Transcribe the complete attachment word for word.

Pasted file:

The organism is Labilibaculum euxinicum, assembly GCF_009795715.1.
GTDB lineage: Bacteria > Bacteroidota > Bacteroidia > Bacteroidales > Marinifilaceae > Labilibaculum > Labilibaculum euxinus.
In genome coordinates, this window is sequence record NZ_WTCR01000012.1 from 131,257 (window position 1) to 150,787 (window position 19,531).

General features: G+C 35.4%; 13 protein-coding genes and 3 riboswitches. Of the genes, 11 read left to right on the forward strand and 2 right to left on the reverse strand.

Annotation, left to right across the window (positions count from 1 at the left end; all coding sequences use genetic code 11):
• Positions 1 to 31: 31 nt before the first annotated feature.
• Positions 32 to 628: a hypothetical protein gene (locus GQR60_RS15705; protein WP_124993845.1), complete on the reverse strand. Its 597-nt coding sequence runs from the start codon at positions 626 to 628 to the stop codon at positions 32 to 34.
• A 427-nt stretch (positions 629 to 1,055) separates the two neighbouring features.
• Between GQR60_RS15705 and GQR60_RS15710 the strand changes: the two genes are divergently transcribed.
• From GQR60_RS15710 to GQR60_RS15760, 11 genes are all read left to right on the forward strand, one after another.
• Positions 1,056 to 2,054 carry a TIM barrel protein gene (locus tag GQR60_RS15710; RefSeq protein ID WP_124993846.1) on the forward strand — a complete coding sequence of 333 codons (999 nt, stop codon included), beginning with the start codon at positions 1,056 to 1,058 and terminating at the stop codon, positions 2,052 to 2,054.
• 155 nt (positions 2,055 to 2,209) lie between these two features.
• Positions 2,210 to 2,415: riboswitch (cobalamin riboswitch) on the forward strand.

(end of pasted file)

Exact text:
The organism is Labilibaculum euxinicum, assembly GCF_009795715.1.
GTDB lineage: Bacteria > Bacteroidota > Bacteroidia > Bacteroidales > Marinifilaceae > Labilibaculum > Labilibaculum euxinus.
In genome coordinates, this window is sequence record NZ_WTCR01000012.1 from 131,257 (window position 1) to 150,787 (window position 19,531).

General features: G+C 35.4%; 13 protein-coding genes and 3 riboswitches. Of the genes, 11 read left to right on the forward strand and 2 right to left on the reverse strand.

Annotation, left to right across the window (positions count from 1 at the left end; all coding sequences use genetic code 11):
• Positions 1 to 31: 31 nt before the first annotated feature.
• Positions 32 to 628: a hypothetical protein gene (locus GQR60_RS15705; protein WP_124993845.1), complete on the reverse strand. Its 597-nt coding sequence runs from the start codon at positions 626 to 628 to the stop codon at positions 32 to 34.
• A 427-nt stretch (positions 629 to 1,055) separates the two neighbouring features.
• Between GQR60_RS15705 and GQR60_RS15710 the strand changes: the two genes are divergently transcribed.
• From GQR60_RS15710 to GQR60_RS15760, 11 genes are all read left to right on the forward strand, one after another.
• Positions 1,056 to 2,054 carry a TIM barrel protein gene (locus tag GQR60_RS15710; RefSeq protein ID WP_124993846.1) on the forward strand — a complete coding sequence of 333 codons (999 nt, stop codon included), beginning with the start codon at positions 1,056 to 1,058 and terminating at the stop codon, positions 2,052 to 2,054.
• 155 nt (positions 2,055 to 2,209) lie between these two features.
• Positions 2,210 to 2,415: riboswitch (cobalamin riboswitch) on the forward strand.